After cutting a few of these cards ourselves and rounding the corners, it became obvious this task was better left for the professionals. The time and precise nature of this task is done so much faster by a machine– which printers have. For $18, the printer perfectly cut out all 16 decks and rounded all the corners. We had them back the same day! Definitely worth the price and still in our desired small prototype budget.


After getting them back, all cut and rounded, they had to be organized into decks.


The other change we made, now that we (kind of) have a plan, is we taught M., the creator of the game, how to find the AI file, load the printer and print up his deck(s) of cards. In no way is this going to be a ‘mom and dad do all the work’ kind of thing. He needs to have ownership of this and he’s learning tons in the process. He’s been in on all the decisions and has been part of all the discussions about how much the paper costs, the printer, to have the cards cut etc. What a great learning experience for him!


In order to play the game, you have to read the directions AND understand them. While this sounds quite simple, it actually was really really hard. We had M. write up the directions, then my husband set about to lay them out in Illustrator. We tweaked his writing to clarify, then had M., Grandma and Grandpa proofread. Grandma and Grandpa had played the so many times they were the perfect editors!

After we had the wording sorted, it was time to figure out how to fold the instructions so they fit behind the cards. As you can see, we had lots of tries before we got it right– Not only was the folding a trick, but we had to find the right paper for that part of the project as well. We had initially printed them on photocopy paper but found it to be too thin and just didn’t feel right. We ended up printing the instructions on our black and white laser printer using a 24 lb. laser paper. Much better.




Now that the cards are cut, Max needs to take his product to the finish line. One of the big issues is packaging. When he starts adding up all the costs to each deck of cards, it is obvious that packaging needs to be inexpensive. After looking at ideas on Pinterest, your head swims with beautiful possibilities. Unfortunately, those gorgeous ideas are generally quite costly– especially for such a small quantity.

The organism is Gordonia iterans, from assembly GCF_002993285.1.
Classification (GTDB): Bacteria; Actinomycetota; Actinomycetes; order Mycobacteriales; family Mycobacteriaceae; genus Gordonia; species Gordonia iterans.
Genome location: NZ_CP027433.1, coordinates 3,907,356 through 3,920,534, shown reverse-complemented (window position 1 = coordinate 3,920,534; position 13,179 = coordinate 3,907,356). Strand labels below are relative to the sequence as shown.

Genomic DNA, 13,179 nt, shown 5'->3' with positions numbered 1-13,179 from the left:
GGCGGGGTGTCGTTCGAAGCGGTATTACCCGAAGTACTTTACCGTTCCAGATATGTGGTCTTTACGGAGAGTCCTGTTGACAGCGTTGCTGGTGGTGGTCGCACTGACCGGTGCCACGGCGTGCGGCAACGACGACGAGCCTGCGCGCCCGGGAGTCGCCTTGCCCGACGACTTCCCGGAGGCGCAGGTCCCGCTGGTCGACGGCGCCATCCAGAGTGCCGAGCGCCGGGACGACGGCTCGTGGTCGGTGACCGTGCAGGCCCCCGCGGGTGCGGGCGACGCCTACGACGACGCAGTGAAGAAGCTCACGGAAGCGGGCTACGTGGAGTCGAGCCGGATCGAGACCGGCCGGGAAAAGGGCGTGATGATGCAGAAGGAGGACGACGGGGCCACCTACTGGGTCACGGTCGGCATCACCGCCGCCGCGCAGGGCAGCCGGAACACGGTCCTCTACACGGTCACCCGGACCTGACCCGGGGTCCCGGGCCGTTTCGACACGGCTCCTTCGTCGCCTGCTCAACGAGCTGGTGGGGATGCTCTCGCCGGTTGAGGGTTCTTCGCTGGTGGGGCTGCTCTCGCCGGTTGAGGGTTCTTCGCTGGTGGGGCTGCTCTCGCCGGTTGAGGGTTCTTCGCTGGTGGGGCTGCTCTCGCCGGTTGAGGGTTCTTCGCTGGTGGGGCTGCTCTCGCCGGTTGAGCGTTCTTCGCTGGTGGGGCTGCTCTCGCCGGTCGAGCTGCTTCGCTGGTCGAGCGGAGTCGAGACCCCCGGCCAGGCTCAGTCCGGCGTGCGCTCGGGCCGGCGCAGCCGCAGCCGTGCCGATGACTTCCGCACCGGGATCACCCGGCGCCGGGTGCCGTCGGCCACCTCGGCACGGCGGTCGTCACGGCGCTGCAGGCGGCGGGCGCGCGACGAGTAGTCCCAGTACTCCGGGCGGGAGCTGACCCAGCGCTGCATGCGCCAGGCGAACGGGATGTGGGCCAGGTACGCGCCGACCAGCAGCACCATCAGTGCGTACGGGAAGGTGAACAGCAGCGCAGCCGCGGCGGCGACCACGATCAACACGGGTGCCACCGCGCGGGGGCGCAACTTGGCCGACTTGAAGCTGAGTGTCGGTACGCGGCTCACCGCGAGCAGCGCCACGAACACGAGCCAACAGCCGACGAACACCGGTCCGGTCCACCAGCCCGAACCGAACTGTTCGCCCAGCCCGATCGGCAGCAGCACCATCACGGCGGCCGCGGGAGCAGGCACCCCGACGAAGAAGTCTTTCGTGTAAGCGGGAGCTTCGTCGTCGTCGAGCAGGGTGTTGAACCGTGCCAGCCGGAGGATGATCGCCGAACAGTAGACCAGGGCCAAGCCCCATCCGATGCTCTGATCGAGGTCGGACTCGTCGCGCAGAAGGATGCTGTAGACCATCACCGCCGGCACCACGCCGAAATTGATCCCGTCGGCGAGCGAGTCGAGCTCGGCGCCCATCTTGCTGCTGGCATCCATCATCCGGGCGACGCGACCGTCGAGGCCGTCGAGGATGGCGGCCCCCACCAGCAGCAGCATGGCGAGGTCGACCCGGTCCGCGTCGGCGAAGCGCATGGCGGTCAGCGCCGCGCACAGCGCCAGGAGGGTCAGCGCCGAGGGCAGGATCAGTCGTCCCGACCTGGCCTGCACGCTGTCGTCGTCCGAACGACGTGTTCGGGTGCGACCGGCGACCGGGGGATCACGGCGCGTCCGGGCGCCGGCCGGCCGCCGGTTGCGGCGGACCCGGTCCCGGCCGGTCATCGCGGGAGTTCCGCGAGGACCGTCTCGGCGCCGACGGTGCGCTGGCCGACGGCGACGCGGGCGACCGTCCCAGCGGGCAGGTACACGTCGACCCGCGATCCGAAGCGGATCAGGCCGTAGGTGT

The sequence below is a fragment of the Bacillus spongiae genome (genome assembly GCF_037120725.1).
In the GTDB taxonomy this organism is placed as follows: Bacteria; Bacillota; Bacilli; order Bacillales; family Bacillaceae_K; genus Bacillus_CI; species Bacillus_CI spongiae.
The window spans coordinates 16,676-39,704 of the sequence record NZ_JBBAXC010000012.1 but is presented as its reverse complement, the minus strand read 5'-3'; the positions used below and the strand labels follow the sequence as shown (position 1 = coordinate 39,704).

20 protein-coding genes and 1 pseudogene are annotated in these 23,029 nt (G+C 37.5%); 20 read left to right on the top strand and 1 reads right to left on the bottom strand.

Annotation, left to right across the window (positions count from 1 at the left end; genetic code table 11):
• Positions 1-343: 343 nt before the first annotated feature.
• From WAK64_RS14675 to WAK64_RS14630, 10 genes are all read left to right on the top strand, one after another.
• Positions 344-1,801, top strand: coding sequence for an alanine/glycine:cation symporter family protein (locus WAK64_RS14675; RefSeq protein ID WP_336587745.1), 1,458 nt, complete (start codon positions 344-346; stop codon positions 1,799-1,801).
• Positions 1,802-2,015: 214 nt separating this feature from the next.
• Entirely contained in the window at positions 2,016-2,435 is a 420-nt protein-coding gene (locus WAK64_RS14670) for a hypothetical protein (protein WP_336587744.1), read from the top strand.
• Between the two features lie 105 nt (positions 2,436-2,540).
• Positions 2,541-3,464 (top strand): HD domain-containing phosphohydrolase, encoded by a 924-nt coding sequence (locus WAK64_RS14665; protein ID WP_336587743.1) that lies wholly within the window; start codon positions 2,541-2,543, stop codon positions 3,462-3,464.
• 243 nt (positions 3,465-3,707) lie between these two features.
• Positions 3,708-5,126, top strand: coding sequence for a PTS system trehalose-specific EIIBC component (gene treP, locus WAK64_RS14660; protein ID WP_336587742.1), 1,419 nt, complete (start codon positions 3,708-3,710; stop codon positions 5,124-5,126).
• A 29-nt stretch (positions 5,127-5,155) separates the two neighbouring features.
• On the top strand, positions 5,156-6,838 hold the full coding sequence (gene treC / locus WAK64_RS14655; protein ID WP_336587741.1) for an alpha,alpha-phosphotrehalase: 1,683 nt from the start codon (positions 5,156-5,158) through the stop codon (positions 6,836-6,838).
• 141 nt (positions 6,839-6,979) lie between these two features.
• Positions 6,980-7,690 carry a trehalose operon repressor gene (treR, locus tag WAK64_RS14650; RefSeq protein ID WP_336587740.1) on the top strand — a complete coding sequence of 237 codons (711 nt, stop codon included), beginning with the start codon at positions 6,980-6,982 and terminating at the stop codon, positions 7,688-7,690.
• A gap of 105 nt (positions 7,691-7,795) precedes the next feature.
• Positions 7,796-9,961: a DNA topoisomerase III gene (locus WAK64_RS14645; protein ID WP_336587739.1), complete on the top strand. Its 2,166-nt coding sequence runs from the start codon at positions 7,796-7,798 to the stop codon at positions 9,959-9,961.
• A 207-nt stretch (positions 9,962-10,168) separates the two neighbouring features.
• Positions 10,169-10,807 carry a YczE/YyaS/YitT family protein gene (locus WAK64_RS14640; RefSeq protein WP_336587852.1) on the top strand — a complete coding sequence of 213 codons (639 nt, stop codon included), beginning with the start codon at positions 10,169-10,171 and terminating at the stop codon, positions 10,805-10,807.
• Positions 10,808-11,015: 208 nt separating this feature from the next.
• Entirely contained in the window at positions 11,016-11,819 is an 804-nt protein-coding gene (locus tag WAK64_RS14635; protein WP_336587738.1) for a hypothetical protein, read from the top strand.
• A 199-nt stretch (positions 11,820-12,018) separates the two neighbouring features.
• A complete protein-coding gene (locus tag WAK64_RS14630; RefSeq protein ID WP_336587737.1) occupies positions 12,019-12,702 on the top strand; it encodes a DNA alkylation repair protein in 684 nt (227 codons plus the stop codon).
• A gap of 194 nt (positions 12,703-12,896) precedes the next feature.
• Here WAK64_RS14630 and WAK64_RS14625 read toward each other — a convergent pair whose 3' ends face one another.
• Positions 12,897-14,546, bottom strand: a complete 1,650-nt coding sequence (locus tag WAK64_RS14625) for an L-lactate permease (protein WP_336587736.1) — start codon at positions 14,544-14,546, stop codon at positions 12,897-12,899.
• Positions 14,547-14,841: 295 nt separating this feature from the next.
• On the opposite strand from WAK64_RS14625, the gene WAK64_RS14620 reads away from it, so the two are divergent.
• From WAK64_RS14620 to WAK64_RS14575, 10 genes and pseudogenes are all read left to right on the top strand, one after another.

So, we found clear plastic product bags with hang tags incorporated for only a few pennies each. But, for his initial 16 decks, he’s going to simply tape a band around each deck and put them in padded envelopes.


Shipping materials (such as the padded envelope) add additional costs as well. He was incredulous after seeing all the money that goes into developing a product and then learning if he sells the product to a retailer, you have to likely take 50% less than you would if you sold the cards yourself. After pointing out and explaining that retailers have their own set of costs and risks (buildings, employees, heat, insurance, inventory etc), he understood and accepted this concept much better.

And for the promotional part of his game he has an evening planned with friends where the game will be played, videoed and shared. Luckily, he has my blog and social media accounts to share it on as well. Ultimately though, he’s going to have to go out and sell his product. Children’s Museums, schools, home schooled kids, families and catalogs are just a few outlets that may be interested in his product.


PART FIVE: Trial Run with Friends

So, after coordinating the schedules of 4 very busy teenagers, we found an evening where they could come together, play 36 More or Less and see what other kids thought of the game. It was quite fascinating to watch how teenagers played the game vs. how it was played with Grandpa and Grandma. The teenagers were really bent on the sabotage angle and it was clear that we would have to change the directions because of this or no one would ever finish the game! Anyway, the kids really enjoyed the game– check it out in the video below:

Max would love it if you would purchase his game! If you’d like to hone your math skills and have fun while doing it– click below!